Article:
When I was in my early 20s, I came across Hayden Herrera's biography of Mexican artist Frida Kahlo (1907-1954), and immediately became obsessed with Kahlo. Obsessed to the point of drawing badly derivative pieces of myself splayed out nude on a white background, with umbilical cords or wires or ropes or cualquier sabe solamente el Díos extending from my body--from stigmata? I can't recall--out into the foreground (or negative space, what have you). In one drawing I do recall, the cords/wires/ropes were tethered to books, and I actually created little books (cut the covers and pages, sewed them together, penned in tiny texts, etc.) which I planned to attach to the (unrealized) oil paintings that, like Kahlo's, were going to be my modest but ultimately epoch-shattering contributions to the visual arts. Last summer while cleaning up my main desk drawer I even came across one of the booklets. Its cover was cobalt blue (in homage to none other than Yves Klein, who will merit a mention here at some point down the pike, and Miles Davis), its miniscule pages filled with doggerel. Others I'd planned to fill with the great epic poem I was going to write, which would bear the combined essences, while being utterly original, of Aimé Césaire, St.-John Perse and none other than Pablo Neruda, whose lines like redwoods have rooted in my consciousness forever: " Ah vastedad de pinos, rumor de olas quebrándose...."
But back to Kahlo--I shook off my thrall eventually, but not after pig-earing and breaking the spine of that Herrera volume and hunting down anything I could find about her in every bookstore and library within a 5-mile radius of Boston. At the time, my friend Kevin K. and I imagined, maybe even vowed that we would live lives like those of the artists we admired (Kahlo! Basquiat! Klein! Warhol! García Márquez! Genet! etc.), and for me, Kahlo's rebelliousness, her bisexuality (or polysexuality), her endless physical and emotional suffering, her Catholic and mixed heritages, her leftist political allegiances, and her passionate and undying love (for a difficult but amazing man) were things I totally identified with. She nearly died for love--more than once! She hosted and slept with Trosky and Noguchi! She seduced Breton's wife (or maybe that was just a rumor) and countless other women! She had her loyal acolytes come to her house in Coayacán, where she liberated their minds and aesthetics, while sometimes running around in the nude. She was an artist who was fêted in other countries (the United States, France!) yet didn't have an exhibit of her work in her home country until she could no longer get out of bed--and so, being the diva she was, she had her bed brought by ambulance to the gallery! I also loved those images, which she ginned up in her head but which drew upon a wealth of traditions, stunning even the Surrealists. For me her artwork was the main thing, and those images remain indelible.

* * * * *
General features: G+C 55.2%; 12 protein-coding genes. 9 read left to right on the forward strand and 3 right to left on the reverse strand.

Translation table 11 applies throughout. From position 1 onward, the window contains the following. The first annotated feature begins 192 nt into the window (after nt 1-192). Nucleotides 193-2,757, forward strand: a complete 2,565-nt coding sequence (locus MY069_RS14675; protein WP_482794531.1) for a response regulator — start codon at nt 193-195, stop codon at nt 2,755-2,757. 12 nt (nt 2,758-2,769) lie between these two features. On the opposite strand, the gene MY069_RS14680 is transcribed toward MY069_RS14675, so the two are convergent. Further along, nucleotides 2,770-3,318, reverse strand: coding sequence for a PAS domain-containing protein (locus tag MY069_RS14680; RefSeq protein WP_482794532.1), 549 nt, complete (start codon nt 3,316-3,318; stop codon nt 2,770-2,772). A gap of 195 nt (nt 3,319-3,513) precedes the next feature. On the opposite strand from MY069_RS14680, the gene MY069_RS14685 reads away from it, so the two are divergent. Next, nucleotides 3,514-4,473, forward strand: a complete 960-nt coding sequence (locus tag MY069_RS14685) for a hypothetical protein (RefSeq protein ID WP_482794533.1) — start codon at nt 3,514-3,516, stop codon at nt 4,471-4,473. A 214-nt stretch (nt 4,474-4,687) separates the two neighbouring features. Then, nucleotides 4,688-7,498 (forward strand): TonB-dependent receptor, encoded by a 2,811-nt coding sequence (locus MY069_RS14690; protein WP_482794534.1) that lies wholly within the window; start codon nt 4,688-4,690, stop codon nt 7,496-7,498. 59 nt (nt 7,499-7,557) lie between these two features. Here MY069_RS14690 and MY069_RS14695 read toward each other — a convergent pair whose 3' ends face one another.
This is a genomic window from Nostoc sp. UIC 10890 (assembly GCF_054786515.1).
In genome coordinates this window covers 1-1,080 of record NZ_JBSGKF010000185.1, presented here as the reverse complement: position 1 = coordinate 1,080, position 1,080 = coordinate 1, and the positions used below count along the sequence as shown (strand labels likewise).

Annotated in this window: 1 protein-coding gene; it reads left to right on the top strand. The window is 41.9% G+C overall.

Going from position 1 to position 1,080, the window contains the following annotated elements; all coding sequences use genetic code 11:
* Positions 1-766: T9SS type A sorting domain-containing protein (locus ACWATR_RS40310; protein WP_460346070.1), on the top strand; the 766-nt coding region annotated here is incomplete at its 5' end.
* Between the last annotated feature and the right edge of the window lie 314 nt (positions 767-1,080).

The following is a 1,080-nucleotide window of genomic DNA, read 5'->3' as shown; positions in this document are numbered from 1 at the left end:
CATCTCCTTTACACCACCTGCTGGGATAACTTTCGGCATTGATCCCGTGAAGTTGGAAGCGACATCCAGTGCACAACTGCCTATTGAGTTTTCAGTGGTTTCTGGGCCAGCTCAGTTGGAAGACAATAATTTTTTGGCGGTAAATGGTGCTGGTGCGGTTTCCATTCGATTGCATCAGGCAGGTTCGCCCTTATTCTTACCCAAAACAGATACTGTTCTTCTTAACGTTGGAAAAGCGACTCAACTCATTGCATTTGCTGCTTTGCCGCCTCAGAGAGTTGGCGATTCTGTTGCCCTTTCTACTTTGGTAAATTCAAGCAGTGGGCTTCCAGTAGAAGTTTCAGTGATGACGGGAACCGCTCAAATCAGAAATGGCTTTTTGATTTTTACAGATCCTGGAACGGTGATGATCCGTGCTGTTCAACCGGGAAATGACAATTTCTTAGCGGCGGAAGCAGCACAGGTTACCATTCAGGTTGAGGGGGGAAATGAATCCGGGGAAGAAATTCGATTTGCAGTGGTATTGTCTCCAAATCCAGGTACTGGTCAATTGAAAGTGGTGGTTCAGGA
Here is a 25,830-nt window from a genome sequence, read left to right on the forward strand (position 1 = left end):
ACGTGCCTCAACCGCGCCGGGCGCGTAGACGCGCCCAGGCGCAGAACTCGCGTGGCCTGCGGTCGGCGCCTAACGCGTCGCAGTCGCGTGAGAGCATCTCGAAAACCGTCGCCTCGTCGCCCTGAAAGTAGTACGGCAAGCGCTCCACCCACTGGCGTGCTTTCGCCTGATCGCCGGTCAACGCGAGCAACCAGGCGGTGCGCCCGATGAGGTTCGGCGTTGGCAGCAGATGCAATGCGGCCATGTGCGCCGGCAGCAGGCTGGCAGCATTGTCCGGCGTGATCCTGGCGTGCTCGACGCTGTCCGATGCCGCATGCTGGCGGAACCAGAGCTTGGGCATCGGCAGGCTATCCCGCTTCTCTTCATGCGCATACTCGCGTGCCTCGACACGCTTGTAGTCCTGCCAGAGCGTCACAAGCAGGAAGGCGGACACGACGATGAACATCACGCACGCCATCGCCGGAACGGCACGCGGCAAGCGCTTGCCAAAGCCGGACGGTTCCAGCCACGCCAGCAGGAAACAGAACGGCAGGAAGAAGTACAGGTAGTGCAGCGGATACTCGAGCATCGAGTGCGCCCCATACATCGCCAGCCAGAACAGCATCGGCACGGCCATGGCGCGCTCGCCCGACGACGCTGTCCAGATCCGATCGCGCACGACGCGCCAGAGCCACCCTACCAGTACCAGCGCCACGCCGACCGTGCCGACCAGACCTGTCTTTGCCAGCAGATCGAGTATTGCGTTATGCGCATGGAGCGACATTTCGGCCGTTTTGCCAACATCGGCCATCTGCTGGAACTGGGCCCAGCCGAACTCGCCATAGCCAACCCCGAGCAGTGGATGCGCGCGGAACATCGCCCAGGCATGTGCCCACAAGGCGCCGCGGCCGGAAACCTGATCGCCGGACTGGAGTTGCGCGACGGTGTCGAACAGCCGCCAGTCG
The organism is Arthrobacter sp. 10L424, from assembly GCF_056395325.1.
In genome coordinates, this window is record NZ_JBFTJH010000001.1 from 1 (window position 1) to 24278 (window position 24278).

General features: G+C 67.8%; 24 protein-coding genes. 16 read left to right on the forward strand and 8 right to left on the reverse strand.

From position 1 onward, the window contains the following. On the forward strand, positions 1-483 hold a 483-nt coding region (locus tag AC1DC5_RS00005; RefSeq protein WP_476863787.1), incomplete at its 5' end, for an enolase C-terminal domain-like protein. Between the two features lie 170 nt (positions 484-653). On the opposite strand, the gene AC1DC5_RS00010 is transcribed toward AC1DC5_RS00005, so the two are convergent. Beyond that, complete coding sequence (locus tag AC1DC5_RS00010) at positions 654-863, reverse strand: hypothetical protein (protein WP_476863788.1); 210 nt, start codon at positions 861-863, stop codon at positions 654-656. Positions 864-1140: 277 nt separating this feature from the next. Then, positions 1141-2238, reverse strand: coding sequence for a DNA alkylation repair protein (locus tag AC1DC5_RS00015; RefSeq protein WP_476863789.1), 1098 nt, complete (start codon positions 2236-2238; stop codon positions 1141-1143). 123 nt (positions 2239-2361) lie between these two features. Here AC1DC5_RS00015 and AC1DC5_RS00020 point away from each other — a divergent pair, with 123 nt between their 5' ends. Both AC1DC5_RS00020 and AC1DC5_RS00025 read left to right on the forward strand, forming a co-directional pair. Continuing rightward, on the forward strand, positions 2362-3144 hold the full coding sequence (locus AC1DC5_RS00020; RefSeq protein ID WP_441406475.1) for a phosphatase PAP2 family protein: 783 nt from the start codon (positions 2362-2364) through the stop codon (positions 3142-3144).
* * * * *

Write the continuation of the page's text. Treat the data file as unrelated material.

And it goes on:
But as I said, the thrall broke, and I found new artists to worship--Anselm Kiefer and Joseph Beuys, Wilfredo Lam, Dana C. Chandler Jr., Meret Oppenheim, David Hammons, nearly all the Russian Constructivists, and almost anyone who happened to be exhibiting at MIT's List Visual Arts Center, which for me became one of the cutting edge places to see (new) art, especially from beyond the U.S.'s shores, and then babble about it with people like Kevin and the (more sophisticated, it seemed) Dark Room writers, some of whom were watching Tarkovsky films at the Harvard Film archives and hobnobbing with the likes of Richard Leacock.
The thrall broke, and soon it seemed everyone was latching onto Frida Kahlo. Including Madonna. Supposedly a movie was in the works...a Hollywood movie, no less!...which of course is basically a death knell...and then it appeared in 2002, starring Salma Hayek, which led me to stifle a scream, because at the very least, she is Mexican (but was it just me, or were all the tan and dark-skinned Mexicans who populate Mexico's capital city and its suburbs somehow overlooked [erased?] during the filming of that biopic?), and she produced it. The movie was colorful and entertaining and included some charming mimicry by Hayek and Alfred Molina, but it and the industry that had developed around her led me to cross Frida Kahlo off my list, at least for the foreseeable future.
But tonight, like a good bourgeois spectator, I was watching TV, and after surfing between "America's Next Top Model," which I'd managed to avoid so far, and "Survivor: Palau," which I'd also managed to ignore until Ryan C. urged me to check out Ibrehem ("the lips," etc.), I decided I'd stay glued to the couch and watch the PBS special on Kahlo, "The Life and Times of Frida Kahlo," which I'd also read about in Anita Gates's preview in the increasing irrelevant New York Times. And lo and behold...Kahlo cast her spell over me all over again. By the end of the hour and a half I didn't want the narrative to end. I wanted more images, anecdotes--more Frida! I restrained myself from pointing out to my partner C. that one of my former professors, the Mexican writer Carlos Fuentes, was one of the talking heads, or from giving a potted history of who Carlos Monsiváis or Elena Poniatowska was, even from rushing upstairs and fishing out my copy of Herrera's biography--I was satisfied simply to sit and listen, watch, start my mental tape and enjoy being in Kahlo's company again. I understood why I'd fallen in awe before, and why people will continue to do so; she was and remains an extraordinary figure, an utter original.
"VIVA LA VIDA"--Frida Kahlo